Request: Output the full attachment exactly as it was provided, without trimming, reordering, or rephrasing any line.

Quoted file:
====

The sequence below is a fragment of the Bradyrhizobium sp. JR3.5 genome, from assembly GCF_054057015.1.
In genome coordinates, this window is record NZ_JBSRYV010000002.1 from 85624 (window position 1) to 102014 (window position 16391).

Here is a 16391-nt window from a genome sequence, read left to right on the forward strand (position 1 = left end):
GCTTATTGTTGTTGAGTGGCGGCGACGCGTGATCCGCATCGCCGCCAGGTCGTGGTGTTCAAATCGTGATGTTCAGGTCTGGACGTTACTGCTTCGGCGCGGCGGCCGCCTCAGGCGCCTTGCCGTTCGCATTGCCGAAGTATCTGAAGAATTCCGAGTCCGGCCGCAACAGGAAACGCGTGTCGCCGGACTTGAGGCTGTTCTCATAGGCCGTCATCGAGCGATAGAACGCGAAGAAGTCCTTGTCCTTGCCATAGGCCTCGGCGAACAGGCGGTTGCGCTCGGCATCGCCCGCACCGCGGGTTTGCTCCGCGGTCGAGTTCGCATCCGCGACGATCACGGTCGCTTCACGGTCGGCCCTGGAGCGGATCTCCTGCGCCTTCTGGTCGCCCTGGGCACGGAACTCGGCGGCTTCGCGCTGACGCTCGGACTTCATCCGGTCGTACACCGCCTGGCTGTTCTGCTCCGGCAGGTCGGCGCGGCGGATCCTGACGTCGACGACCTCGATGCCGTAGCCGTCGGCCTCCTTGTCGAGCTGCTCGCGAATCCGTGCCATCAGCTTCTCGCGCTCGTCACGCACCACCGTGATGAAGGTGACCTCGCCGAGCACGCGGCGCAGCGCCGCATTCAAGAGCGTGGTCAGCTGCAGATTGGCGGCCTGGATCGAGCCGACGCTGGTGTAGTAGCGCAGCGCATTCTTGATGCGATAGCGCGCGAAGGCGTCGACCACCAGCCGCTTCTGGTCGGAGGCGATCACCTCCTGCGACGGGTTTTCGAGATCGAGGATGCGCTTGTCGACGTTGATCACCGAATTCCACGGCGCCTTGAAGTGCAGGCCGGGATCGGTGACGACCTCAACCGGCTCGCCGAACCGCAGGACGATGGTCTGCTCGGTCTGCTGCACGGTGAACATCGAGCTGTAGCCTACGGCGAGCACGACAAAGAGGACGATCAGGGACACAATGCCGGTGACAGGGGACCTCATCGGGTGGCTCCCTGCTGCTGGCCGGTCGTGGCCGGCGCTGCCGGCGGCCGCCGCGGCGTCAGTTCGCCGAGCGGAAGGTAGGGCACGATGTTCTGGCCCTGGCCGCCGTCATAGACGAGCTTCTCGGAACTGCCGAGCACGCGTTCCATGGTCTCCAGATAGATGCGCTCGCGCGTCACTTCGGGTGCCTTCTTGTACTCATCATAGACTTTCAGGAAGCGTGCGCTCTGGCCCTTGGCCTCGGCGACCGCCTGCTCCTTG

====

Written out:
The sequence below is a fragment of the Bradyrhizobium sp. JR3.5 genome, from assembly GCF_054057015.1.
In genome coordinates, this window is record NZ_JBSRYV010000002.1 from 85624 (window position 1) to 102014 (window position 16391).

Here is a 16391-nt window from a genome sequence, read left to right on the forward strand (position 1 = left end):
GCTTATTGTTGTTGAGTGGCGGCGACGCGTGATCCGCATCGCCGCCAGGTCGTGGTGTTCAAATCGTGATGTTCAGGTCTGGACGTTACTGCTTCGGCGCGGCGGCCGCCTCAGGCGCCTTGCCGTTCGCATTGCCGAAGTATCTGAAGAATTCCGAGTCCGGCCGCAACAGGAAACGCGTGTCGCCGGACTTGAGGCTGTTCTCATAGGCCGTCATCGAGCGATAGAACGCGAAGAAGTCCTTGTCCTTGCCATAGGCCTCGGCGAACAGGCGGTTGCGCTCGGCATCGCCCGCACCGCGGGTTTGCTCCGCGGTCGAGTTCGCATCCGCGACGATCACGGTCGCTTCACGGTCGGCCCTGGAGCGGATCTCCTGCGCCTTCTGGTCGCCCTGGGCACGGAACTCGGCGGCTTCGCGCTGACGCTCGGACTTCATCCGGTCGTACACCGCCTGGCTGTTCTGCTCCGGCAGGTCGGCGCGGCGGATCCTGACGTCGACGACCTCGATGCCGTAGCCGTCGGCCTCCTTGTCGAGCTGCTCGCGAATCCGTGCCATCAGCTTCTCGCGCTCGTCACGCACCACCGTGATGAAGGTGACCTCGCCGAGCACGCGGCGCAGCGCCGCATTCAAGAGCGTGGTCAGCTGCAGATTGGCGGCCTGGATCGAGCCGACGCTGGTGTAGTAGCGCAGCGCATTCTTGATGCGATAGCGCGCGAAGGCGTCGACCACCAGCCGCTTCTGGTCGGAGGCGATCACCTCCTGCGACGGGTTTTCGAGATCGAGGATGCGCTTGTCGACGTTGATCACCGAATTCCACGGCGCCTTGAAGTGCAGGCCGGGATCGGTGACGACCTCAACCGGCTCGCCGAACCGCAGGACGATGGTCTGCTCGGTCTGCTGCACGGTGAACATCGAGCTGTAGCCTACGGCGAGCACGACAAAGAGGACGATCAGGGACACAATGCCGGTGACAGGGGACCTCATCGGGTGGCTCCCTGCTGCTGGCCGGTCGTGGCCGGCGCTGCCGGCGGCCGCCGCGGCGTCAGTTCGCCGAGCGGAAGGTAGGGCACGATGTTCTGGCCCTGGCCGCCGTCATAGACGAGCTTCTCGGAACTGCCGAGCACGCGTTCCATGGTCTCCAGATAGATGCGCTCGCGCGTCACTTCGGGTGCCTTCTTGTACTCATCATAGACTTTCAGGAAGCGTGCGCTCTGGCCCTTGGCCTCGGCGACCGCCTGCTCCTTG